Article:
I imagine that your ethnobotanical discoveries were incidental at first. But as you have become more involved in the search have you developed a method for getting information about edible plants around the world and the traditional ways in which they are used?
That we have a national useful plants society and that a local group should be formed where I live in the same year as I moved here really made me realise what a wide range of edible plants we were surrounded by, and then finding a book Sturtevant's Edible Plants of the World in Seattle on one of my work trips around the world to teach South Pacific islanders about ocean wave energy. Having some knowledge of ornamentals that I also grew in the early days helped me recognise some of them in that book.
Later Ken Fern's amazing ahead of his time work on the Plants for a Future database and his open source attitude helped enormously as did Stephen Facciola's Cornucopia II. When the World Wide Web arrived, both seeds of unusual plants and information became much more accessible. With the first on-line web translators and later Babel Fish and Google Translate, information became even more accessible.
Living in a foreign country (Norway) and speaking a foreign language had certainly also made me realise how much information was just not known because of the language barriers and just how anglocentric much of the literature was! Within ethnobotanical research, the UK was, for example, years behind the Scandinavian countries in documenting the traditions of plant-people interactions and much information is lost!
How do you tell all those Alliums apart (or perennial kales come to that)?! It seems that naming and distinguishing edible cultivated plants is an even harder job than identifying wild plant species, what with different local names, mis-identifications in the nursery trade and seed/plant swaps, and complex hybrids, landraces and selections too.
The Allium family is complex but for me really encapsulates the incredible diversity there is in the plant kingdom! With maybe 900 species of Allium, evolution has resulted in almost all the variations one could imagine (flower colour, flowering time etc.). They are difficult to tell apart and it is estimated that even some 60% of Allium species in botanical gardens are wrong! Luckily, we have experts/oracles like Mark McDonough in the US and Wietse Mellema in the Netherlands, who I met first on gardening fora such as the Scottish Rock Garden club (SRGC) and North American Rock Garden club (NARGS), now on the Alliorum group on FB.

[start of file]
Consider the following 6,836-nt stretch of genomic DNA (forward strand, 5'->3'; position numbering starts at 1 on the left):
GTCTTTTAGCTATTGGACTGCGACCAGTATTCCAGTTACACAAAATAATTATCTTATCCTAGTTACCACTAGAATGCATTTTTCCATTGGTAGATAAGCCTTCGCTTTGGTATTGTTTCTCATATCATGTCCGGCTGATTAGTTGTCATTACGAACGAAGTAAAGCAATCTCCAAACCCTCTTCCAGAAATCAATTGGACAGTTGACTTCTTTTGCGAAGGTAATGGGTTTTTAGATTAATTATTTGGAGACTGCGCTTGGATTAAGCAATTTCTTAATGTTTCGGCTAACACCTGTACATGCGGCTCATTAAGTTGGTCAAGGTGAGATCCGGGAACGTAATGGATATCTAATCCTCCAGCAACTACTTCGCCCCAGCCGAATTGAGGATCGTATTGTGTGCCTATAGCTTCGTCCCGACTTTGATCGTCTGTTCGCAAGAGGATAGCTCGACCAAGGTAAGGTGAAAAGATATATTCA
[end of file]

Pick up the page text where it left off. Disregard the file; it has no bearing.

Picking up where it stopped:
Luckily, there are no poisonous Alliums and as long as they smell like Alliums, you won't end up poisoning folk! The fact that Alliums easily hybridise is probably the biggest problem, but nurserymen and gardeners aren't that aware of it, so errors get easily perpetuated. However, it does throw up some interesting plants now and again, like Norrlands onion (see the book). On-line flora are also useful here, such as Flora of China. I would recommend folk to source edible perennials in specialist nurseries. There are many like Edulis (UK) and Naturplanteskolen (Denmark) that are becoming more common!
Perennial kales are mostly the same species, so here it's a case of separating the different cultivars. At the start there weren't that many and they are quite distinct with a bit of experience. However, there are many new forms, bred by amateurs (see the Plant Breeding for Permaculture forum on FB), so things could get more complicated, but ultimately I can see the more simple heirloom varieties alongside a new more distinct range with coloured, frilly leaves etc.
Many of my own favourite edible plants seem to come from the seaside; sea kale, sea beet, wild cabbage, Babington leek, sea pea and oyster plant (there are many more - and now I have learnt from you that sea aster is edible too). Do you think there is any reason why that might be?
The sea shore is where one finds the greatest plant diversity due to all the narrow econiches due to the zonation from the deep to shallow water seaweeds, land plants that have adapted to having their feet in water regularly (halophytes like Aster tripolium), then you have the nitrogen rich band where seaweed piles up after winter storms and then on to coastal meadows and woods. Our local spring foraging forays are generally along the shoreline as we can collect a lot of food relatively quickly and learn a wide range of species in a small area. It also seems that a larger percentage of the higher plants in such areas are edible, probably due to the lower grazing and insect pressure in such areas, so that plants do not need to produce deterrent chemicals.
It was very interesting to read that the Sámi people living in very northerly areas still manage to include vegetables in their diet. Could you say which edible plant that you have researched grows in the most extreme conditions?
Probably Polygonum viviparum as I can find it on top of local mountains. The sizeable tubers are loaded with carbohydrates and knowledge of this plant's edibility could help people in mountain areas over its extensive range survive shorter and longer periods. Here's its range:
Might there be a second book in time?
I have a few ideas, but there's no way I could write Around the World in 80 Plants today as there's just so much happening as a result of the book. I would need to retire from my job first…
Thanks Stephen for some great answers. I've been wondering about those seaside edibles for a long time! Now I'm off to thumb my copy again and reread the entry on Polygonum viviparum.
N.B. I sell a range of perennial vegetable plants on my website.